Telecoms and techno: darling buds of 2000
With all eyes on the Bank of England’s monetary policymakers, markets in the UK could be in for a turbulent few months. Most market analysts accept that interest rates are bound to rise further, but exactly where they will peak in this cycle is still a bone of contention.
Bob Semple, market strategist at Deutsche Bank, predicts trading in both bond and equity markets will be quite volatile over the next six months. Strong growth in the UK economy, signalled by rising house prices and labour market data rather than core GDP numbers, is likely to send the bond market into a panic about inflation, he says.
“Both markets will have a fairly rough ride, and only when the MPC [monetary policy committee of the Bank of_England] is perceived to have slowed inflation will they become more comfortable,” says Semple.
He says he expects the FTSE 100 index to reach just 7,000 by the end of the year, hovering around 6,000 mid-year. This means a fall from mid-January’s level of around 6,500. But because of the volatility, giving any concrete forecast for the FTSE is a dangerous game, he cautions.
Merrill Lynch UK equity strategist Khuram Chawdhry also forecasts more downside for the UK market over the next six months, with the FTSE dropping to around 6,300 by the middle of the year. Costlier credit on both sides of the Atlantic will weigh on the market's mood, he says.
Commodities prices are rebounding, sending a signal that growth is strong, he says. “Interest rates in the US and UK will go up – although inflation is still relatively benign, central banks are acting to pre-empt any inflationary pressure,” says Chawdhry.
However, Paul Sheehan, UK equity fund manager at Dresdner RCM Global Investors, is optimistic for stocks this year. “We think the FTSE will be north of 7,000 mid-year and then probably push up further after that,” he says.
“There is a lot of cash around, and a lot of liquidity to come out from bonds into equities,” he says. Valuations are already considered by some to be sky-high, but analysts at Dresdner believe equities can sustain a higher and higher valuation because interest rates are at their peak, or near it, says Sheehan.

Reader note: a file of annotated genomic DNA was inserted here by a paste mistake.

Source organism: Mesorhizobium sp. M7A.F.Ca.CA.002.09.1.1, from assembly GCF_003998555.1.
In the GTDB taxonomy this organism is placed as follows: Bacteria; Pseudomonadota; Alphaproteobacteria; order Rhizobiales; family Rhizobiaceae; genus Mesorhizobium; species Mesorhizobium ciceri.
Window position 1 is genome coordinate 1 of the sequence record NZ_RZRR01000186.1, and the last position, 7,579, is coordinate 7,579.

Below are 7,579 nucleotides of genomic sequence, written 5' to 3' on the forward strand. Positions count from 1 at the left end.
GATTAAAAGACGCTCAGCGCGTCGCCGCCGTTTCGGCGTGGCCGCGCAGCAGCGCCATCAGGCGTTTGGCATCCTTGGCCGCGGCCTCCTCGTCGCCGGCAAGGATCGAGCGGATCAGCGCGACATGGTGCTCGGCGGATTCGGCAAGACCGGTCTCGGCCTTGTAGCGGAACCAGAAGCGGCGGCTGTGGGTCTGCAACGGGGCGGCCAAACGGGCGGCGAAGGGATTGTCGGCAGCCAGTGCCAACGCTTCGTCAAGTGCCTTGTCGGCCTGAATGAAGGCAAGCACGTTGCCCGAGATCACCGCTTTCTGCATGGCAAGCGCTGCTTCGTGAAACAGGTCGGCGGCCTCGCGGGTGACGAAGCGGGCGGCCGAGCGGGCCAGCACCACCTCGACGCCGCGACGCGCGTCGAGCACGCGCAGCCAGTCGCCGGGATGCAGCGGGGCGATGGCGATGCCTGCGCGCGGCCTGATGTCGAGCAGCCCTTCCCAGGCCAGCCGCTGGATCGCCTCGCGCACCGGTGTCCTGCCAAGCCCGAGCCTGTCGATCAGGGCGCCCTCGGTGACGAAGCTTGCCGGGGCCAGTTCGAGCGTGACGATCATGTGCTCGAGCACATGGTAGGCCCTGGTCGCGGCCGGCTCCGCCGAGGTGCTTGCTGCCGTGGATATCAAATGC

Opinions are divided on which industrial sectors will appeal to buyers this year. Sheehan predicts technology and other growth companies along with media companies will form the main focus of the market’s rally.
“There is a lot of growth to come through in the telecoms sector which is not yet fully reflected in the prices... software_firms have come through Y2K relatively unscathed and we think their order books will pick up,” says Sheehan.
Deutsche Bank’s Semple agrees technology and telecommunications stocks, the darlings of the market last year, will continue to outperform, particularly stocks which have a good story behind them. But at some stage these businesses will have to deliver real profits, he says. If two years down the line they have still failed to do this, the whole market sector could tumble, he says.
But trading patterns could change this year. Disparity between sectors is likely to shrink, says Semple, as the market searches for value. Those sectors which underperformed last year should attract buyers for this reason, he says.
Chawdhry is less positive for media, telecommunication and technology stocks this year, saying this type of stock usually performs well in an environment of slow growth. “So we would generally favour cyclicals,” he says. Mining and consumer cyclicals such as brewing could perform well, he says.
Banks are currently cheap by historical standards, and the prospect of consolidation in the sector, and share buy-backs, should draw buyers into the sector, he says. Mergers, such as the proposed NatWest and Bank of Scotland deal have the potential for large scale cost cutting, and banks’ electronic and online financial packages should also create savings for the institutions, he says.
In the UK gilts market, Geoffrey Dicks, chief economist at Greenwich NatWest, predicts 2000 will be a year of two halves.
Though there is little doubt among economists that UK interest rates are still on their way up, most believe rates will peak at a lower level than the market is expecting, he says. Greenwich NatWest forecasts base rates will peak at 6.25%, which, says Dicks, is at the low end of predictions. The market, however, is pricing in rates of up to seven or 7.5%.
Semple sees interest rates peaking at 6.5% – well short of the 7.5% peak of the last interest rate cycle.
“Assuming the economists are rights, at some stage the markets will rethink,” says Dicks.
In the first half of the year, 10-year gilt yields will rise as far as 6%, prompted by rate hikes from the Bank of England. But in the second half once market players realise they have priced in too much, yields will fall back to 5.6 or 5.7%, he says.